The Ford Mustang has been an automotive icon for more than a half-century while managing to stay in the game with enough technical upgrades to keep consumers coming back for more. For 2020 there is a giant leap with a powerful base four-cylinder turbo that looks and sounds like its sibling muscular V8 for thousands less.

Pros: Robust performance, available handling package, standard Pass Connect

Cons: Cramped rear seat, small trunk, can get pricey

An EcoBoost 2.3-liter engine borrowed in part from the company’s Focus RS develops 332 horsepower. An available high-performance package included on our tester adds V8 styled larger brakes, heavy duty suspension and sticky Pirelli 19-inch paws.

The fastback coupe is based on the 60s model that inspired a generation to flock to dealerships and buy a piece of history then and now. Today’s pony car is flush with available safety equipment earning top scores in government crash tests.

A six-speed manual or 10-speed automatic transmission is available. We liked the smooth shifting latter. In independent testing from a dead stop our tester reached 60 miles per hour in a respectable 5.9 seconds.

We noted minimal turbo lag with solid performance throughout the gear range making it an affordable and practical two-door that can be ordered as a base, premium or convertible from the high $20,000s to high $30,000s with options.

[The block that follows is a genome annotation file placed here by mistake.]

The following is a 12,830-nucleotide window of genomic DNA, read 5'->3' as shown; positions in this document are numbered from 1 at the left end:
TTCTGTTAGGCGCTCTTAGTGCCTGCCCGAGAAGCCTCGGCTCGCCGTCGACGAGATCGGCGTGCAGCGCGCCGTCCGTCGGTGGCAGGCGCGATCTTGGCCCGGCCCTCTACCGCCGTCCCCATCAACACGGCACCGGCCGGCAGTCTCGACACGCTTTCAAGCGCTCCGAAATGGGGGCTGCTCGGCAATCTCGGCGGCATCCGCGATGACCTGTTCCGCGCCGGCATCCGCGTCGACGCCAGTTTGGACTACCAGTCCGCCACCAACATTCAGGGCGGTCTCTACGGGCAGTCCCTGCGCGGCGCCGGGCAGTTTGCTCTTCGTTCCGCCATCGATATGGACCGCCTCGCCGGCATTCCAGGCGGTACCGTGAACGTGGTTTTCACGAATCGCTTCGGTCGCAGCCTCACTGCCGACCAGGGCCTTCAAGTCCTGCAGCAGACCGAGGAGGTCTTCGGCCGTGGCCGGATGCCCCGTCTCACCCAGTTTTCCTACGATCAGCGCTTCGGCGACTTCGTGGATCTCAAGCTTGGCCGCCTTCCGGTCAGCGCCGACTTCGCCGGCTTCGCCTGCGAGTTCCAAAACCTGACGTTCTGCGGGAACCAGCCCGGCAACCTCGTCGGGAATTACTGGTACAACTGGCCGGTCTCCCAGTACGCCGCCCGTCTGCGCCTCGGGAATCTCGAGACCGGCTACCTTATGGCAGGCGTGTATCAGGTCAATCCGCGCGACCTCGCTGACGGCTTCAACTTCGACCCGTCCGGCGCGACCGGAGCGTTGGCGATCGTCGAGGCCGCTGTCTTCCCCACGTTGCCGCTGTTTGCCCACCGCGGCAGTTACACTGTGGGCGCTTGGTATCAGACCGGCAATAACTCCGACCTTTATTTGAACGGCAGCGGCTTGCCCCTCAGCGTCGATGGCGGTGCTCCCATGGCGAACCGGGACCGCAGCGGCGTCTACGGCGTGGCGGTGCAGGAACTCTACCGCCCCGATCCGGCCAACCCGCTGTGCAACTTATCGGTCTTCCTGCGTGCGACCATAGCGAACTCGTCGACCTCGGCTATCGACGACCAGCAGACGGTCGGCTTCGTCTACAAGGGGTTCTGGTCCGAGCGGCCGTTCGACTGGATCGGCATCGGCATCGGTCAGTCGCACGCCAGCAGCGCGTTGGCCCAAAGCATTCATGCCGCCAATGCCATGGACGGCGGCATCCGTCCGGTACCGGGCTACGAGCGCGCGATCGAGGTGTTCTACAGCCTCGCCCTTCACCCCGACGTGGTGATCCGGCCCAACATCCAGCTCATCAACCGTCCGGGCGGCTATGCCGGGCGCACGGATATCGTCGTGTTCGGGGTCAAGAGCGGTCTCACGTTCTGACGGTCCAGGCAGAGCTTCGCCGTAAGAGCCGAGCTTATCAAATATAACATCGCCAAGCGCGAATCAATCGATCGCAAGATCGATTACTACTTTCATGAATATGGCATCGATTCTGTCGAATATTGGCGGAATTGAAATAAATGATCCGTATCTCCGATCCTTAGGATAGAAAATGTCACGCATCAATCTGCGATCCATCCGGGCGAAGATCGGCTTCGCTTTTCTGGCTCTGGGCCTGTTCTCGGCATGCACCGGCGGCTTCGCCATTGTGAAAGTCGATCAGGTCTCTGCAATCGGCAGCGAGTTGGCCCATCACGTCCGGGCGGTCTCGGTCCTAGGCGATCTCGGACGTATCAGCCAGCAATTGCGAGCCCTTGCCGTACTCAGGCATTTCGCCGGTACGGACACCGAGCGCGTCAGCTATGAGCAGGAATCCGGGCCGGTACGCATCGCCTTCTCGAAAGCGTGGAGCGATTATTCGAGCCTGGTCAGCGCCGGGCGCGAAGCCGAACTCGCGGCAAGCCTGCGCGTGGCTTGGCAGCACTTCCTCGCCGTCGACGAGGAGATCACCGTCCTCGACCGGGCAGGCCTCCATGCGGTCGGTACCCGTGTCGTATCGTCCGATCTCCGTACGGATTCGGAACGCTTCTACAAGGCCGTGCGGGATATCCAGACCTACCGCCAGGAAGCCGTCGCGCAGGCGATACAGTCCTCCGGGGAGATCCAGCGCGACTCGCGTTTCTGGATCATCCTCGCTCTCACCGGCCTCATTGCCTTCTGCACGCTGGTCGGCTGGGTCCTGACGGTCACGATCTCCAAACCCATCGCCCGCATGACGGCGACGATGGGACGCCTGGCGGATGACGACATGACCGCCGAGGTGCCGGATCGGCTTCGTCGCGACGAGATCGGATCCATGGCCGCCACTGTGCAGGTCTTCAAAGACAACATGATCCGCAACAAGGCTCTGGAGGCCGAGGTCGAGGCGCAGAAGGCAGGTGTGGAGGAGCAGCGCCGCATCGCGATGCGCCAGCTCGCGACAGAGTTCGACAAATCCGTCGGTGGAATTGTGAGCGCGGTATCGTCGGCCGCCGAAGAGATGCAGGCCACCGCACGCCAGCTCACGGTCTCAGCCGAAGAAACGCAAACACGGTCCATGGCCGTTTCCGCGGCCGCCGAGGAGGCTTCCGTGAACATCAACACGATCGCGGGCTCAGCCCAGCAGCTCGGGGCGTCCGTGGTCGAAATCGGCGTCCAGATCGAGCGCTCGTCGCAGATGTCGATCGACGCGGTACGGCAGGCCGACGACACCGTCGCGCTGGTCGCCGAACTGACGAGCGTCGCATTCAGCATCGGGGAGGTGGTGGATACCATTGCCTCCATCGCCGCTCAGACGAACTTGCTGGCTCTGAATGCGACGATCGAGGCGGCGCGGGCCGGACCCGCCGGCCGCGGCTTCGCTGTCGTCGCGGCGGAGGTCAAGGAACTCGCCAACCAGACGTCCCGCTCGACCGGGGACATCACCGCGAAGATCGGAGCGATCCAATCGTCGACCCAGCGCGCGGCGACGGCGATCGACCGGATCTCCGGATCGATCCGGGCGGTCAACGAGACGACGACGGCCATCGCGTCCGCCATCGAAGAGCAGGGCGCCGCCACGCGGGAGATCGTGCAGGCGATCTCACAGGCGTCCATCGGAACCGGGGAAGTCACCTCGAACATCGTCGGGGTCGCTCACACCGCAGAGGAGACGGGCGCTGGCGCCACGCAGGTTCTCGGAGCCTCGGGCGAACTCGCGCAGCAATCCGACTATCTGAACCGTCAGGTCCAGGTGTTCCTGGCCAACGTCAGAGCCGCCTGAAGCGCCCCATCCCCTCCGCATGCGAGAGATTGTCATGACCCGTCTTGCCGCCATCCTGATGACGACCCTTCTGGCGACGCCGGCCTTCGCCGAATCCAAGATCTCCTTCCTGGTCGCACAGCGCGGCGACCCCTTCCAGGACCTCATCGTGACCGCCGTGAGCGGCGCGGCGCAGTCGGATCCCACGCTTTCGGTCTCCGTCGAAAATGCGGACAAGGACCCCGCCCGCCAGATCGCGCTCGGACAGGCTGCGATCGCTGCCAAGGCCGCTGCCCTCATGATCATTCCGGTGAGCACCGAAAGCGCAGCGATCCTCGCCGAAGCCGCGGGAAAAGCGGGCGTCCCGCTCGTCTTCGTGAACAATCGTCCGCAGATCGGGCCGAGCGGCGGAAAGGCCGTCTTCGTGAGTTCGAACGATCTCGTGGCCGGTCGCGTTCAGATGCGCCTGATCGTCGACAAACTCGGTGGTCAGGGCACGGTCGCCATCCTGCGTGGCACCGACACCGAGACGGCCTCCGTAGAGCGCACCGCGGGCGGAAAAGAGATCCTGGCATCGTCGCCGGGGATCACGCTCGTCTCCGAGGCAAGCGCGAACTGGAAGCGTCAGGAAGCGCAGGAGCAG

If money is no object and track speed is your goal there are more powerful GT trims featuring 460 to 480 horsepower in the Bullitt in the $40.000s.

Moving further up the ladder there are outrageous Shelby GT’s with up to 760 horsepower and a price tag in the $60,000s-$70,000s.

All Mustangs have a back seat although this is really a two-seater in disguise. Fortunately, rear seatbacks fold for additional pass through trunk space adding to its 13.5 cubic foot bin which is larger than rival Camaro.

The exterior of our test car looked every bit as aggressive as higher priced trims with hood scoops, raised blade decklid spoiler, hood accent, metallic grey stripes and quad exhaust. LED sequential rear turn signals are a nice touch too along with low gloss ebony aluminum wheels.

Cabin materials are okay with some padded surfaces but mostly hard plastics with aluminum panels. Base front seats are supportive and comfortable on lengthy trips. Our fastback seat adjustments were four-way manual offset with tilt and telescoping steering wheel positions to align the right driver feel.

Center instrument cluster adjustments include an exhaust mode that allows selection of quiet, normal, sport or throaty track exhaust. Pretty cool especially when law enforcement is nearby monitoring decibel levels.

A 4.3-inch center LCD screen displays audio information. Two large cupholders, USB ports and a small center console storage bin round out the base model.

Ford Pass Connect app is standard on all Mustangs. It works through your smartphone and monitors vehicle status, locks or unlocks doors and will remote start the engine among other adjustments.

Contact independent automotive columnist Len Ingrassia at lenscarcorner@comcast.net.

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